We are much more dependent on each other than our society seems to believe and the media moguls portray. Our world is vastly more complicated than it has ever been and yet, it is increasingly common place not to even know our own neighbors. We are estranged from our greatest resource--each other.
There is a role for our compulsory education system to help to heal some of the unjust and crippling divisions in our society but, it is not the role of schools alone to address those issues. And we cannot expect schools to do their part if they are not funded. Across our country school systems have been so mired for decades in politics and the politics of funding that the education system cannot fulfill its fundamental purpose to educate the electorate and teach basic skills necessary for working and living in the United States and in the world. With such great burdens, how can a system be expected to inspire young minds to discover their own potential and discover the fulfillment of pursing a lifetime of education?
To gain any ground on the plagues of prejudice, institutional poverty and all the divisions that work silently to erode our social fabric our schools must both educate and inspire; and not serve just a few but, all young people. The people in the school buildings each day- educators, school administrators, parents and children- are run ragged with the impossible work of managing to meet just the most basic expectations we have for our schools and still they have invested lifetimes in improving our schools. Surely the educators have been among the leaders in that work of revitalizing our schools and it has been incumbent upon school board members to steward the effort.
Working with the community and bridging cultures in our community is a strength that I can offer. The choices each of us make about supporting our schools can make a difference. It is reasonable to call upon our whole community to come to the table and help shoulder the work of making our schools places that serve the needs of our children.
Alternative school programs and charter schools are examples of what can happen when inspired people work to make a difference, but, again, the work of a few cannot be expected to reverse trends that not only show up in our local schools but, have besieged schools systems all over the country even in more severe and dramatic ways. We must allow our schools to nurture the children. Adults make politics, not children. We can dialogue in a productive way about the role of alternative programs, charter schools and neighborhood schools and so that we can focus our scarce resources on how to make the tapestry of school choices work best for all our children. We can challenge ourselves to model for our children how people can inspire each other and care for each other in the face of great difficulties.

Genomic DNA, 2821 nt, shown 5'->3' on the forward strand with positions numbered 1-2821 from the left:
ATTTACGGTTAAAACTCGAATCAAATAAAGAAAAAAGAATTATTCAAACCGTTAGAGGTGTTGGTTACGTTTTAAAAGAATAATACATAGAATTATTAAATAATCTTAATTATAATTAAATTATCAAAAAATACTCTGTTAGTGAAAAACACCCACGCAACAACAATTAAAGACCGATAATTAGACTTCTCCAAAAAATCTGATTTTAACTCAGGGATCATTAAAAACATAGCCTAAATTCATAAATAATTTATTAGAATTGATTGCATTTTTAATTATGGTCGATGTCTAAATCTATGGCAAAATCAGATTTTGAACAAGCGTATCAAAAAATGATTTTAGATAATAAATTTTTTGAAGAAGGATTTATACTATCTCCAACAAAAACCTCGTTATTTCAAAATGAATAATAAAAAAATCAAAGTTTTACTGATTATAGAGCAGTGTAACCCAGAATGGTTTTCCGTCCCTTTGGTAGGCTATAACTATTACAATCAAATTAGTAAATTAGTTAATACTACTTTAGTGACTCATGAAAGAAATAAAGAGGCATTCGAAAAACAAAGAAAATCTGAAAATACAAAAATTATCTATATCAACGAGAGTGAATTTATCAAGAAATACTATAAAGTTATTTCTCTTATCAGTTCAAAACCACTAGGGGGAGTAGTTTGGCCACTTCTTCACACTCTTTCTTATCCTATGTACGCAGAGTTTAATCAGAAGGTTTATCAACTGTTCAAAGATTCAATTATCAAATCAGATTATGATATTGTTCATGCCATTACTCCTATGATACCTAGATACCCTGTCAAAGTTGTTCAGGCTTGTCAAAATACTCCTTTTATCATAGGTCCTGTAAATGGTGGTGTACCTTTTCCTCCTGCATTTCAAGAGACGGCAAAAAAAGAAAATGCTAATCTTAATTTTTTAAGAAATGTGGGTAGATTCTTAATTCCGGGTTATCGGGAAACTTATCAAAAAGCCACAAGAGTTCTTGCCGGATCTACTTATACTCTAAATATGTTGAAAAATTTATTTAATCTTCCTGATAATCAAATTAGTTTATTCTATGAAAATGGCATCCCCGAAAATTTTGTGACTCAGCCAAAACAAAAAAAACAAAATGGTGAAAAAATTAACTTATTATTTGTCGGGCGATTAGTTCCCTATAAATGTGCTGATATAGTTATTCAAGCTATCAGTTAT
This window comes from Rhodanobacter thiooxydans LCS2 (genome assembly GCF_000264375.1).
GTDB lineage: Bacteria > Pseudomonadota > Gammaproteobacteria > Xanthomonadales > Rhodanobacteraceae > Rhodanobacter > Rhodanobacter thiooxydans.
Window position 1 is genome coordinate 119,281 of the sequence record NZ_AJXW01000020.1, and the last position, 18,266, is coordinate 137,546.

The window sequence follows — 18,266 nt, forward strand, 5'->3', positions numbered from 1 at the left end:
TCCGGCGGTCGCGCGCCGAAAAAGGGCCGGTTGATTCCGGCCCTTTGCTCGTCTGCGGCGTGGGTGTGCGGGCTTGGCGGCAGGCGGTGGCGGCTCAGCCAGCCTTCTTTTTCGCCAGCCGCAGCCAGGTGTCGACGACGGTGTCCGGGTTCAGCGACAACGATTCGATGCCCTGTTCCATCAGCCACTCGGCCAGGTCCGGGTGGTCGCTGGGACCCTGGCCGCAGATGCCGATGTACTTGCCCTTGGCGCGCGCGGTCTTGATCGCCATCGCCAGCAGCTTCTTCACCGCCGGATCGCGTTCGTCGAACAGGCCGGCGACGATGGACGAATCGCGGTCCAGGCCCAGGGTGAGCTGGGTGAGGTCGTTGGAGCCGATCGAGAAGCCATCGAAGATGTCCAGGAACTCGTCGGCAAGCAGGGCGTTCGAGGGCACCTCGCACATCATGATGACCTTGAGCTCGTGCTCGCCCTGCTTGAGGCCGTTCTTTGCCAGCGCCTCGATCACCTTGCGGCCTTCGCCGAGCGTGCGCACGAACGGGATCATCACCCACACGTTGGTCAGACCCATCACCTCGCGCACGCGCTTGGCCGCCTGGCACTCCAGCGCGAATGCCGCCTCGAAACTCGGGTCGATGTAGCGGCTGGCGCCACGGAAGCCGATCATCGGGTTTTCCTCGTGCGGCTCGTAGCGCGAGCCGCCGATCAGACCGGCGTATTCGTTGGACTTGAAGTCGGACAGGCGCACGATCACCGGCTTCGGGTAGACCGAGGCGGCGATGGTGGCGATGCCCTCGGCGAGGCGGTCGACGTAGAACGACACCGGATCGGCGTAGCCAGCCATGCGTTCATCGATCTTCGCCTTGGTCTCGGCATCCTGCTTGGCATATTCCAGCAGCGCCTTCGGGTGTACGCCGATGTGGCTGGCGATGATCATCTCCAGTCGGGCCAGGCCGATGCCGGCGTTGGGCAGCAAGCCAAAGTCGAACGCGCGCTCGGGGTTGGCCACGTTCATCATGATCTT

Monday, April 04, 2005
*The 4J School District Equity Committee
*The City of Eugene's Citizen Involvement Committee
*Faith in Action (Eugene)
*Citizens for Public Accountability
*The Lane County Human Rights Advisory Committee
*1000 Friends of Oregon
*The Oregon Advisory Committee to the U.S. Commission on Civil Rights
*The American Arab Anti-Discrimination League (ADC)
*The National Council on US-Arab Relations, as a Research Assistant for the Center for International Disaster Information
*and many others.
Nadia also received 48.8% of the votes cast in the 2003 election for the Lane Community College Board.
After undergoing extensive training from organizations including the Oregon Diversity Institute, Pacific University, the International Victim-Offender Mediator Association, the US Department of Justice and others, Nadia has also:
*facilitated adult and teen dialogues on racism in San Francisco, Portland, Salem, Corvallis and Eugene.
*co-founded the Eugene Middle East Peace Group (http://www.mideastpeace.net/)
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Education and Employment
*Bachelor's Degree in Social Science from Portland State University
*Master's Degree in Computer and Instructional Technology in Education from the University of Oregon
*Five years of consulting in politics and engineering.
*Six years in law and academic offices.
*Ten years as an interpreter and translator.
*Fifteen years as an instructor in Languages.